England's greatest soccer teams and American owners, a match made in hell.

The stadium scene.
Sept. 20 2010 10:02 AM

Debt, Lies, and Cowboys

England's greatest soccer teams and American owners, a match made in hell.

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In Europe, by contrast—and especially in England, where the league system goes hundreds of teams deep and every dell and hamlet has its own club—teams are seen as something much closer to community institutions. Spiritually if not practically, every English club is the publicly owned Green Bay Packers. Owners are expected to act as responsible stewards of teams that really belong to the fans. The word franchise, relatively innocuous in American sports, is hotly offensive in England. Other American Premier League owners have adopted the English model and found favor with their supporters. Randy Lerner has generally won praise for his term at Aston Villa, and Stan Kroenke, the largest shareholder at Arsenal, is at least preferred to the predatory Uzbek oligarch Alisher Usmanov. But it's not a stretch to say that the Liverpool and United owners' chip-raking behavior—six separate members of the Glazer family have taken out more than $30 million in personal loans and fees from Manchester United, while almost doubling ticket prices—represents the American model at an advanced stage of development.

When the Glazers bought Manchester United, the nature of the deal was public knowledge, and they were loathed before the ink on the contracts was dry. Hicks and Gillett were more wickedly canny at Liverpool. They entered from stage left declaiming promises—that they would build a new stadium, that there would be no debt—then draped themselves in red cloth and went to games. By the time the facts were known, the deal had already gone through. They pantomimed sympathy for the English view of soccer clubs, waxing in the epic mode about tradition and loyalty. "We believe that as custodians of this wonderful, storied club we have a duty of care to the tradition and legacies of Liverpool," Hicks cooed. Then they shifted into American high gear. "Liverpool will be the most profitable investment I've ever made," that careful custodian of tradition later crowed in the Wall Street Journal.

The irony here is that the American-style rapaciousness of Hicks and co. would be more strictly regulated in the United States. The top American sports leagues operate as monopoly cartels, and the conduct of teams as businesses is thus subject to more internal oversight. The NFL, the NBA, and MLB all limit the amount of debt teams can carry. Revenue-sharing agreements and salary caps exist not only to ensure competitive parity, but also to guarantee some degree of financial stability. (All of that didn't stop Tom Hicks from driving the Texas Rangers into bankruptcy, of course.) In England, partly because teams are so tied to their localities, there's less top-level oversight. Clubs are allowed to act largely as they please, which opens a dangerous gulf between what fans expect owners to do (keep ticket prices down while safeguarding the club's viability) and what owners are allowed to do (pillage, strip-mine, rob trains). To be sustainable, this culture requires a sort of gentleman's agreement between owner and supporters, one that might work well enough when the owner is a product of the community, but that falls apart completely when Tom Hicks canters in with his six-shooter and squirts tobacco juice all over your club's native honor.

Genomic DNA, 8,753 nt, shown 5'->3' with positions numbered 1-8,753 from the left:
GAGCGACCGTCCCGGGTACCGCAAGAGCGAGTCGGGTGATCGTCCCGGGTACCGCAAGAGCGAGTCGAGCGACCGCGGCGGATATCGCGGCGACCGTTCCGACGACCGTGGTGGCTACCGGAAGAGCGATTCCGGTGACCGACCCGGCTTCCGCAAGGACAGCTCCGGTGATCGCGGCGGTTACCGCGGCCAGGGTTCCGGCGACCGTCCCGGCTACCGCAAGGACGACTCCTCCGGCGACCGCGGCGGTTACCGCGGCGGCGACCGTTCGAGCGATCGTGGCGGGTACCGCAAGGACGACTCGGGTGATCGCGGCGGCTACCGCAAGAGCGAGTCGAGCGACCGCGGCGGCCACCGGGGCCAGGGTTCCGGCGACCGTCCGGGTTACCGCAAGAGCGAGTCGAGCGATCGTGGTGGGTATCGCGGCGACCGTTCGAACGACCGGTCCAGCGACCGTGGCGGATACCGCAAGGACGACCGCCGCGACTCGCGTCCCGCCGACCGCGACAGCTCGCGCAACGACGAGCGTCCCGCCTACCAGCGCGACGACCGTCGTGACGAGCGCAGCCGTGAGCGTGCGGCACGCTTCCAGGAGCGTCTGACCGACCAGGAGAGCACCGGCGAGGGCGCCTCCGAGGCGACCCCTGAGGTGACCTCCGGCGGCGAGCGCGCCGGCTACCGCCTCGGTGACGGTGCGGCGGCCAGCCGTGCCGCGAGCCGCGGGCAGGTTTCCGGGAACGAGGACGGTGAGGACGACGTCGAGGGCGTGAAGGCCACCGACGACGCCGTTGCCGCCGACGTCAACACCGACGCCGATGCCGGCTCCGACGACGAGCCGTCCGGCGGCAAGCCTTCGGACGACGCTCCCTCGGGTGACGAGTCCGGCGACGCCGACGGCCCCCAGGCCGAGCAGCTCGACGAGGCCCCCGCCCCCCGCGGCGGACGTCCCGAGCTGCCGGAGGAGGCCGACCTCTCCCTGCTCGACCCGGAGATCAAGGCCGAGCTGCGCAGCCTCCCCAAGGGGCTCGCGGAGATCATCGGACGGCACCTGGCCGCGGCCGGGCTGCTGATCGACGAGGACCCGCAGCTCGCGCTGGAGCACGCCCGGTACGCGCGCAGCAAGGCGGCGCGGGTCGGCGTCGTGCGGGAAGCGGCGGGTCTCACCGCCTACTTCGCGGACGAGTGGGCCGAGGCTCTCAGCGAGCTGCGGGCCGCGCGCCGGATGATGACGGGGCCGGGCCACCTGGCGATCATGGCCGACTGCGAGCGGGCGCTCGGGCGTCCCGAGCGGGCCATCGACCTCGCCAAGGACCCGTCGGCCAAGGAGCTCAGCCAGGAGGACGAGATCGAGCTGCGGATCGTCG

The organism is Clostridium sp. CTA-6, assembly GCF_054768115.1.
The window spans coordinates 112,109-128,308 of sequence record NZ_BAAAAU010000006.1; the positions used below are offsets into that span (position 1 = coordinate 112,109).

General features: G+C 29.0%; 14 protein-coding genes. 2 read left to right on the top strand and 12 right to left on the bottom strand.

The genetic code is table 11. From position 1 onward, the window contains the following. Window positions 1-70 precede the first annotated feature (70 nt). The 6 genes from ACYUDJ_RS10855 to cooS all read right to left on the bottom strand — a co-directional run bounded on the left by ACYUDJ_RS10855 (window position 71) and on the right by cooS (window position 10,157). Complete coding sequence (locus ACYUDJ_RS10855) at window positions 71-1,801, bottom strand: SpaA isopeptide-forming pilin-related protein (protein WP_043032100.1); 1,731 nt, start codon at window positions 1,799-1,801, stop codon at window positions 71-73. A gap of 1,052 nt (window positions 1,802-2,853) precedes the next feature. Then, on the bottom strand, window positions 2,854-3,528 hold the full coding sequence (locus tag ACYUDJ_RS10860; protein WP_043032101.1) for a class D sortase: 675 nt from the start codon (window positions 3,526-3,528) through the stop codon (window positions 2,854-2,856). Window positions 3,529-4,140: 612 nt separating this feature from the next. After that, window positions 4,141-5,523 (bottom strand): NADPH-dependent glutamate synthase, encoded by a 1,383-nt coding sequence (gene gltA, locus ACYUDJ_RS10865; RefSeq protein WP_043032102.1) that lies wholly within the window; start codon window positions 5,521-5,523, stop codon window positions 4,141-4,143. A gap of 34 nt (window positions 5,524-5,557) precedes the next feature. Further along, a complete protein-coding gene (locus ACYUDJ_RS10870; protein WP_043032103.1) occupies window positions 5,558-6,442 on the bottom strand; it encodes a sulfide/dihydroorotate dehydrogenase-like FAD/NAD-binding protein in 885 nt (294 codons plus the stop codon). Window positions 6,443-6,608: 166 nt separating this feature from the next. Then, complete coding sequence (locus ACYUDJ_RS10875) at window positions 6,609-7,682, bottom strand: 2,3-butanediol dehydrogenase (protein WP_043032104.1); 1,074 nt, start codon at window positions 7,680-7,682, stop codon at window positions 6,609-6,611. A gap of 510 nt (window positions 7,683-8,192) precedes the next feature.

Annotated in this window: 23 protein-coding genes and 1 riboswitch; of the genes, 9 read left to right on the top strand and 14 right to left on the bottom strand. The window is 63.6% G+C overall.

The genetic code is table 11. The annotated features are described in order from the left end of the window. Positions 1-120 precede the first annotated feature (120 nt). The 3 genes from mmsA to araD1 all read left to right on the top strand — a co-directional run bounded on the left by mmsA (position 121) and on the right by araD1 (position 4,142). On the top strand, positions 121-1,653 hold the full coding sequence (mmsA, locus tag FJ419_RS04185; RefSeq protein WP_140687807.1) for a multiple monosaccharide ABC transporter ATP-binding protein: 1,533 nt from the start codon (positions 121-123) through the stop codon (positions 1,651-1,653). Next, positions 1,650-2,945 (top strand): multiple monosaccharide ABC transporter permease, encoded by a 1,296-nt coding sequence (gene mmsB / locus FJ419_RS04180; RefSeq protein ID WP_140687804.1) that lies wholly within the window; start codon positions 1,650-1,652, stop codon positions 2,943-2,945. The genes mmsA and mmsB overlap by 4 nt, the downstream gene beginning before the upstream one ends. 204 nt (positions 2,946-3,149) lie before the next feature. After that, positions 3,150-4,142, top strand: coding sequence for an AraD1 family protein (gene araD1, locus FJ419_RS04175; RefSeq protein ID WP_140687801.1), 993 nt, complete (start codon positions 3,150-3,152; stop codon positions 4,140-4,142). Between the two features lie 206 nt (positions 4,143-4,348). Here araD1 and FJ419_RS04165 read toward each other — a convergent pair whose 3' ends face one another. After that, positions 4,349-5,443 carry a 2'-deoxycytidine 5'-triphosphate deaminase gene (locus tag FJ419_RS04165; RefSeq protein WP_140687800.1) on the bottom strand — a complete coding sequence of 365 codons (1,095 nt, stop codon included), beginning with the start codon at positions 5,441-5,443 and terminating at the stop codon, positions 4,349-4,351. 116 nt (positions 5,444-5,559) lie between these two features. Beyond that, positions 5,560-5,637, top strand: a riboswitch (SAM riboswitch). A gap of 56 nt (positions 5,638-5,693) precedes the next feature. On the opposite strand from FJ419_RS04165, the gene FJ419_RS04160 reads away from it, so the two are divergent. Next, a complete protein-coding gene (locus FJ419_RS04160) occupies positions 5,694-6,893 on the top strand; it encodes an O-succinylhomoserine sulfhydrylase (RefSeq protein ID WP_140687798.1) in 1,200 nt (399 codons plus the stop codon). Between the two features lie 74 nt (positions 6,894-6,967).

So it's fallen to the fans to protest, which they've done using imagery that's sometimes nationalistic, sometimes class-based, and sometimes a combination of the two. Liverpool supporters have adopted a quasi-revolutionary style, burning American flags and waving Communist-style red banners. At Manchester United, unhappy fans have taken to wearing green and gold, the colors of United's 19th-century progenitor Newton Heath, a club founded by railway workers. Against Liverpool on Sunday, United fans staged "Old Shirts Day," wearing club gear that was manufactured before the Glazers took over. They've also made "Love United, Hate Glazer" into an inescapable populist refrain, stickered on countless street signs and graffittied on numberless walls. (The walls of the club's English CEO, whose home was vandalized in 2008, got a simpler slogan: "Judas.") Where the green-and-gold protesters haven't succeeded is in convincing their fellow fans to stop buying tickets.

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This, then, is the state of the Premier League at the moment. As the world's only ubiquitous sports league, it's attracted owners from across the globe, some profiteering capitalists, some idle oligarchs, some the royal family of Abu Dhabi. But as an outgrowth of the intensely local English league system, it relies on a core of fans many of whom resent seeing their clubs become playthings of global commerce. The Premier League is in a painful state of transition between two ways of thinking about sports, and as such it's both exploitative and ripe for exploitation. Paradoxically, the only thing that will keep the league from becoming more "American" is American-esque regulation, and until that arrives, its teams will go on being vulnerable to Glazers and Gilletts. America can provide the cowboys, but the Premier League is the real Wild West.

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Brian Phillips writes regularly about soccer for Slate. He blogs at The Run of Play.

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